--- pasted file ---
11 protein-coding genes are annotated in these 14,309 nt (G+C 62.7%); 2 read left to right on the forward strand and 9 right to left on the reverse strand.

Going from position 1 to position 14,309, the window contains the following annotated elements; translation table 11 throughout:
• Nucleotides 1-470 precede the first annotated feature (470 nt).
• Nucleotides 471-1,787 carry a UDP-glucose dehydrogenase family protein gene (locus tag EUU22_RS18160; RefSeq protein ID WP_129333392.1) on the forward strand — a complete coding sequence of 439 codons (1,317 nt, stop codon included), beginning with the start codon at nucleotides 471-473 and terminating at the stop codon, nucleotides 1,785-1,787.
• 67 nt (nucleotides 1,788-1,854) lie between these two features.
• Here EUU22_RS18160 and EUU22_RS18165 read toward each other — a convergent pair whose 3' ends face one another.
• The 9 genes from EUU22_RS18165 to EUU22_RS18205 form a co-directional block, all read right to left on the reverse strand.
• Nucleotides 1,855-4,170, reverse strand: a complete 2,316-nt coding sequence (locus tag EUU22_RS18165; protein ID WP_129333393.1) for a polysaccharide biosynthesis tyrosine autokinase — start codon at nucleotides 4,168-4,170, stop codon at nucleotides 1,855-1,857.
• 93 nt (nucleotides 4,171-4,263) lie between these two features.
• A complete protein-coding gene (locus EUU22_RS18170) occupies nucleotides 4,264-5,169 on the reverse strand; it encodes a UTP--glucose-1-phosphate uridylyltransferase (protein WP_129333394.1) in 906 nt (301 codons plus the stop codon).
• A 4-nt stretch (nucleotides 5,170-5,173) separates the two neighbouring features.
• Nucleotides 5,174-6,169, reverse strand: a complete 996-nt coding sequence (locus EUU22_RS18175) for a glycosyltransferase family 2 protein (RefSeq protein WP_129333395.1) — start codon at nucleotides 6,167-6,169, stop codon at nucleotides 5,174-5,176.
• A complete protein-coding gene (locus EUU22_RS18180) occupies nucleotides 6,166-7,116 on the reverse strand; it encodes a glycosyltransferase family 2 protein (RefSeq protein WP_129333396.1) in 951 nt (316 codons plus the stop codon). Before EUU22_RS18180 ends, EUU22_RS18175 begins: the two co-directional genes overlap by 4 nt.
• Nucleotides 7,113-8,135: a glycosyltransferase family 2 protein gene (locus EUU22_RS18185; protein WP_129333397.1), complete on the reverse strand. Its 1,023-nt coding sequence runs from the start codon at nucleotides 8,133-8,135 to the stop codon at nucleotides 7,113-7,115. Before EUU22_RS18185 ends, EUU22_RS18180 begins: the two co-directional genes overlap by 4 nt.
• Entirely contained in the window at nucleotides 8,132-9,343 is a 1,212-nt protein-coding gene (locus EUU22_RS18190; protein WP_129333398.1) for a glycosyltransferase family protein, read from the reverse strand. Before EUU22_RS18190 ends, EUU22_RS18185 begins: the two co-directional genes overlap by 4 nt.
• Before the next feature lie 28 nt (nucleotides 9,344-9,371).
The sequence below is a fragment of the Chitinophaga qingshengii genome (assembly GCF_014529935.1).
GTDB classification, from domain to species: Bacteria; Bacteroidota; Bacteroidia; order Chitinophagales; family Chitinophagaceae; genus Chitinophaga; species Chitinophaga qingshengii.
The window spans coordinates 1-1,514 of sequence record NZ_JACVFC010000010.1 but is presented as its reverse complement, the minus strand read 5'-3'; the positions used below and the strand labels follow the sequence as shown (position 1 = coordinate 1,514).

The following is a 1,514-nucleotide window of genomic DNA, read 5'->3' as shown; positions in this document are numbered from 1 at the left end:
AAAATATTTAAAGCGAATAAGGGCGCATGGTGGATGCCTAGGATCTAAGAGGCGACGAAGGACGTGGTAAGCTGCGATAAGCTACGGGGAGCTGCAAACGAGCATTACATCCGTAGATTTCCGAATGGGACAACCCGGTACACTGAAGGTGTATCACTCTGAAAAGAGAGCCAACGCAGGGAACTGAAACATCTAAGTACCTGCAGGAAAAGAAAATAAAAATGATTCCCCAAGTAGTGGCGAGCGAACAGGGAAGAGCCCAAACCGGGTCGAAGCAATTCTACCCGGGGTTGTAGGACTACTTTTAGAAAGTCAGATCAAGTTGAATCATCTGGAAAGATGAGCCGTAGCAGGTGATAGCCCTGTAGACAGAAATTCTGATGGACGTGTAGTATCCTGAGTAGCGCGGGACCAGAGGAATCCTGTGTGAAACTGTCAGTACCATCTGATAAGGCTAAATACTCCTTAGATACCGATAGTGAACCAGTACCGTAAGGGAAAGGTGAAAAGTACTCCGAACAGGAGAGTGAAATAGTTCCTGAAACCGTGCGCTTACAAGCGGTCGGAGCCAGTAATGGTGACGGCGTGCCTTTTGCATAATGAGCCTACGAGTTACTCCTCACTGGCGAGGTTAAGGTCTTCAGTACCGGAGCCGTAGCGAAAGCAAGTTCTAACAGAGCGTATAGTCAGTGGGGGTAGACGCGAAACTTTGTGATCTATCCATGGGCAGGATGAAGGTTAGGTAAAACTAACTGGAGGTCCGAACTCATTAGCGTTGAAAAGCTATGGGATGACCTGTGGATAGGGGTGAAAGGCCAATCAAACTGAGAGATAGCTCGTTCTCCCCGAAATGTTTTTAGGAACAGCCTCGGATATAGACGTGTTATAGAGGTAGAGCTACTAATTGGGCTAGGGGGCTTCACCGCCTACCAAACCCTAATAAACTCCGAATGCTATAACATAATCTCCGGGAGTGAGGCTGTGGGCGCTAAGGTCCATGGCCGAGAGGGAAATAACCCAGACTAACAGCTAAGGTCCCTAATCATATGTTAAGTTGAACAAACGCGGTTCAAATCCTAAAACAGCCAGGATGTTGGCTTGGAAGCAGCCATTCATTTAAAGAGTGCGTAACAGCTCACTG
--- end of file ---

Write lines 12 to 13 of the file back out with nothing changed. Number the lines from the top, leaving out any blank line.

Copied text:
• Nucleotides 5,174-6,169, reverse strand: a complete 996-nt coding sequence (locus EUU22_RS18175) for a glycosyltransferase family 2 protein (RefSeq protein WP_129333395.1) — start codon at nucleotides 6,167-6,169, stop codon at nucleotides 5,174-5,176.
• A complete protein-coding gene (locus EUU22_RS18180) occupies nucleotides 6,166-7,116 on the reverse strand; it encodes a glycosyltransferase family 2 protein (RefSeq protein WP_129333396.1) in 951 nt (316 codons plus the stop codon). Before EUU22_RS18180 ends, EUU22_RS18175 begins: the two co-directional genes overlap by 4 nt.